Florida: How Fine Art Became Local

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Fine art resides not only in the cosmopolitan cities. It lived, as we saw in the recent movie “The Monument Men”, in the many villages of Europe. Right now, we are seeing it living on the periphery of Orlando, Florida.  read more »

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The Hyping of “Big Data”

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Worship at the altar of what is labelled big data is rampant in both corporate and large not-for-profit settings. And while there is some general sense that big data arrives at warp-speed and involves huge datasets from very diverse sources and methodologies, there is no consensus and little discussion of what comprises meaningful and valid “big” datasets.  read more »

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The Evolving Urban Form: Philadelphia

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Philadelphia was America's first large city and served as the nation's capital for all but nine months between the inauguration of George Washington is the first president in 1789 and the capital transferred to Washington, DC in 1800.

Before the early 1900s, the United States Census Bureau had not developed a metropolitan area (labor market area) concept. However, the website peakbagger.com has attempted to define earlier metropolitan areas based on concepts similar to those used today. In the case of Philadelphia, this is important, because it was somewhat unique in having virtually adjacent, highly populated suburbs that make comparisons of municipal populations (the only population data available) misleading.  read more »

The New Brooklyn: Girls Vs Ebbets Field?

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So much spit has flown on the topic of gentrification in New York City that it seemed at best superfluous and at worst suspicious for New York Times chief film critic A.O. Scott to say anything at all about the subject. But Scott couldn’t resist. In "Whose Brooklyn Is It, Anyway?" last month, Scott stuck a toehold into the debate sparked by film director Spike Lee, whose 7-minute rant against gentrification recently went viral.  read more »

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The Best Cities For Jobs 2014

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As the recovery from the Great Recession stretches into its fifth year, the locus of economic momentum has shifted. In the early years of the recession, the cities that created the most jobs — sometimes the only ones — were either government- or military-dominated (Washington, D.C.;  Kileen-Temple-Fort Hood, Texas), or were powered by the energy boom in Texas, Oklahoma and the northern Great Plains.  read more »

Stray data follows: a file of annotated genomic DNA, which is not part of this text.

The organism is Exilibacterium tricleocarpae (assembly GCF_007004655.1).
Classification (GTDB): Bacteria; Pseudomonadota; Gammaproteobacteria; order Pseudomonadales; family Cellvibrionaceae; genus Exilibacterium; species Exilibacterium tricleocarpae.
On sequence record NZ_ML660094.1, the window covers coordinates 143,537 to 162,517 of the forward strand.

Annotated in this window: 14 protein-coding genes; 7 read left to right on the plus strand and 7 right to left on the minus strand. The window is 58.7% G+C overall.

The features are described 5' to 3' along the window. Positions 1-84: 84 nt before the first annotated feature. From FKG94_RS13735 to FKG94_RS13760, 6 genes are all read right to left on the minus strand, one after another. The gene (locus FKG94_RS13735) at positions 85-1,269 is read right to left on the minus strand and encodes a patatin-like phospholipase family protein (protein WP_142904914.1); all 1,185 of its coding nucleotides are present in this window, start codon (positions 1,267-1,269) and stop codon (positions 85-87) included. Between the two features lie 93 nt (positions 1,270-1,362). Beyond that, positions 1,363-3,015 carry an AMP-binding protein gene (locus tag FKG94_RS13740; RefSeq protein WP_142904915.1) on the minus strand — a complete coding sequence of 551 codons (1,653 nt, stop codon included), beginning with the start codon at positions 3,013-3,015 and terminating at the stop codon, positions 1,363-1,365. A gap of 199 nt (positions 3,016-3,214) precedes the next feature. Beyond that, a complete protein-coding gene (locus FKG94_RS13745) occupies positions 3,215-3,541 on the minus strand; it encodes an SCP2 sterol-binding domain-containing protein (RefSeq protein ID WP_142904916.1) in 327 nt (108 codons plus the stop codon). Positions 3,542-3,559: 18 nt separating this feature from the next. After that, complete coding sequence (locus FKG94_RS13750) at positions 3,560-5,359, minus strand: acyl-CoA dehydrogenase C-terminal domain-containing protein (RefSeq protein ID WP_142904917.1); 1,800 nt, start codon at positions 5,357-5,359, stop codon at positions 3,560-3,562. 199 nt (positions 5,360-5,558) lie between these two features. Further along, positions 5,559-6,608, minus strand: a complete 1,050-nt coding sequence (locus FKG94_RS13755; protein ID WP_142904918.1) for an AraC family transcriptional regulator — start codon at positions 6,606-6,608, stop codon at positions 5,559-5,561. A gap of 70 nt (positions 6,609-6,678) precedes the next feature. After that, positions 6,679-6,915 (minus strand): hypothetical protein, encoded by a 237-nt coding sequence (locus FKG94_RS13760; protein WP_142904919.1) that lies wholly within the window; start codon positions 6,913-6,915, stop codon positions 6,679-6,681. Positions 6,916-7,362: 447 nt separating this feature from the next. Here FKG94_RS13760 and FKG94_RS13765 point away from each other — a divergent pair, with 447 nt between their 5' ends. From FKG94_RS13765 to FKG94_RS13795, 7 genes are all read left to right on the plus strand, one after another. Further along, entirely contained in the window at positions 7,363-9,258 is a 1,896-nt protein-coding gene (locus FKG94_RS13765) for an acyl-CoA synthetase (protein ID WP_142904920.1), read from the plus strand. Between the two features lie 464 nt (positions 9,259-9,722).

Should Middle Class Abandon the American Dream?

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Over the past few years, particularly since the bursting of the housing bubble, there have been increasing calls for middle-class Americans to “scale down” from their beloved private homes and seek a more constrained existence. Among these voices recently was Michael Milken, for whom I have worked and have enormous respect. He suggested Americans would be better off not buying homes and living smaller, for the sake of their own economic situations, families and the environment.  read more »

Silicon Valley’s Giants Are Just Gilded Age Tycoons in Techno-Utopian Clothes

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Silicon Valley’s biggest names—Google, Apple, Intel and Adobe—reached a settlement today in a contentious $3 billion anti-trust suit brought by workers who accused the tech giants of secretly colluding to not recruit each other’s employees.  read more »

Insights into Planning for the Future From Long Island

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Recently, Long Island-based Foggiest Idea launched an all-new feature called The Foggiest Five, which asks influential Long Islanders five questions regarding the future of the region. The first participant was Andrew Freleng, who serves as Suffolk County's Chief Planner. Freleng's experience and dedication to the field made for the perfect first featured guest.  read more »

Largest World Cities: 2014

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The recently released 10th edition of Demographia World Urban Areas provides estimated population, land area and population density for the 922 identified urban areas with more than 500,000 population. With a total population of 1.92 billion residents, these cities comprise approximately 51 percent of the world urban population. The world's largest cities are increasingly concentrated in Asia, where 56 percent are located. North America ranks second to Asia, with only 14 percent of the largest cities (Figure 1).  read more »

Turn Of The Screwed: Does The GOP Have A Shot At Wooing Disgruntled Millennials?

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Over the past five years, the millennial generation (born after 1983) has been exercising greater influence over the economy, society and politics of the country, a trend that will only grow in the coming years. So far, they’ve leaned Democratic in the voting booth, but could the lousy economic fate of what I’ve dubbed “the screwed generation” lead to a change?  read more »